Snowy Owls (Nyctea scandiaca): some recent visitors and thoughts on aging and sexing.
Specimen photos © Cornell University Museum of Vertebrates.
All other photos © Kevin J. McGowan.
It appears that Snowy Owls can be aged and sexed fairly reliably in the hand using a number of feather shape and color characters (see Pyle, P. 1997. Identification Guide to North American Birds. Part I. Slate Creek Press, Bolinas, CA); the utility of these characters in field ID is much more limited. Although I doubt anyone could definitely assign "second year female" status to a bird not in the hand, owls encountered in the field can probably be put in a couple of general categories (adult male, first year or immature male, female). Below are some photos of specimens from the Cornell University Museum of Vertebrates collection that illustrate these characters.
The following series of 8 owls was arranged from lightest individual on the left to darkest on the right. It is a nicely graded series, but I think you can see a distinct change between the 5th and 6th individuals, with the three on the farthest right being markedly darker and with larger, darker spots on the feathers. This difference represents the break between the sexes: the 5 on the left are all males, the three on the right are females. Note the wider and darker bars on the back, nape, and especially the tails of the females.
The following picture shows the same specimens in the same order (5 males on left, 3 females on right). Again note the more extensive and darker marks on the feathers of the females.
The most key points to look at for determining sex are probably the extent of the white bib (larger on males; but extent is dependant upon the position of the head, and as can be seen by the leftmost female, it can be rather large on females), the darkness at the nape of the neck (dark in females, mostly white in males), and the barring of the tail (some complete, or nearly complete bars on females; males with mostly broken bars, or nearly complete at best).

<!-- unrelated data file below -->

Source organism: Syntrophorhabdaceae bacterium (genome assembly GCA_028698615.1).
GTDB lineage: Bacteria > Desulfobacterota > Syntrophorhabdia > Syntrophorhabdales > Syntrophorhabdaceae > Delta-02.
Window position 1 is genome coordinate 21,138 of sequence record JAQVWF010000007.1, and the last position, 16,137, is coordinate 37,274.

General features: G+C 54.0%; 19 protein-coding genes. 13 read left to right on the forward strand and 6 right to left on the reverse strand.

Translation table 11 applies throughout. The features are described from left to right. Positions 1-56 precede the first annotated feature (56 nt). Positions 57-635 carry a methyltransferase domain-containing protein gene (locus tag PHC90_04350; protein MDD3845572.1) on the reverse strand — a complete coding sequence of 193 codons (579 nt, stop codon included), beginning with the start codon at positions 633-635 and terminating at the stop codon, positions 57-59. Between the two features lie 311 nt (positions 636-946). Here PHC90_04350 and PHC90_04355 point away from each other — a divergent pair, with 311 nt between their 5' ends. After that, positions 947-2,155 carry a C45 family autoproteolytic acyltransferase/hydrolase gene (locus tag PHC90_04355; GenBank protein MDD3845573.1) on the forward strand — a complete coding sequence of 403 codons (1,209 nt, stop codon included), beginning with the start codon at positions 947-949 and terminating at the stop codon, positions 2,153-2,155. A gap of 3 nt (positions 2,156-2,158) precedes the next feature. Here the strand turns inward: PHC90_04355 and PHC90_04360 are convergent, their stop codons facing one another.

Here are closeups of the two most intermediate birds to illustrate the points (male on left, female on right).
Note the wider, darker bars on the back, and especially the nape.
Note that even though the male (left) has nearly complete bars on the tail feathers they are thinner and less complete than the female (right). Also interesting is the fact that the wing tips of the male have thick dark bars; the corresponding feathers on the female are not visible because of the preparation.
I had thought that color of the dark markings would distinguish the two. Females always seemed marked with dark brown to nearly black, while males were much lighter and more distinctly brown. Upon examination, however, this difference was less detectable than I thought it would be. Also, males do have the darker brown on the back. Still, any Snowy that looks nearly black and white is probably a female.
So, what were the local owls?
Here are some photos Jay and I took recently (with an Olympus D-450 digital camera using our Swarovski HD-80 spotting scope as a super telephoto lens). All photos © Kevin J. McGowan.
The first is a bird from the Savannah Mucklands, Wayne Co, NY, 24 November 2000. This first owl shows extensive dark markings, and little bib in the first photo; probably a female.
We were able to maneuver around and get closer pictures of the same owl that confirm that it was a female: look at the extensive very wide and dark markings.
Note also the dark nape in this photo.
We observed a second Snowy Owl at the Mucklands on 24 November 2000, but couldn't get very close (about a quarter mile at best). The following photo is inconclusive, but shows a moderately dark owl with a pretty extensive white bib. Immature male?
On 12 November 2000 both my kids and I went to Sodus Bay, Wayne Co., NY and found one distant Snowy Owl. Unfortunately, instead of perching on the nearby jetty where it would have made for decent photos, it was on the other side of the bay perched on someone's boathouse. It appeared fairly dark, but perhaps not distinguishable between a female and an immature male in this photo taken at 20x.
Unfortunately, not even the photo taken zoomed up to 60x allows for distinction from this angle.
We moved around the bay but could never get close. We did manage to take some distant photos (at 60x) that at least showed the tail and back. I'd say female, based on tail bars (not sure if they're visible here; but they are on another viewer).
My final Snowy photo came also from the Savannah Mucklands, but on 3 January 1998 (and was taken with a conventional camera and a 300mm telephoto lens). It's hard to tell from the photo, but I remember the bird as well marked, but with fairly light markings, indicating a young male. I think the extensive bib shown in the photograph corroborates that.
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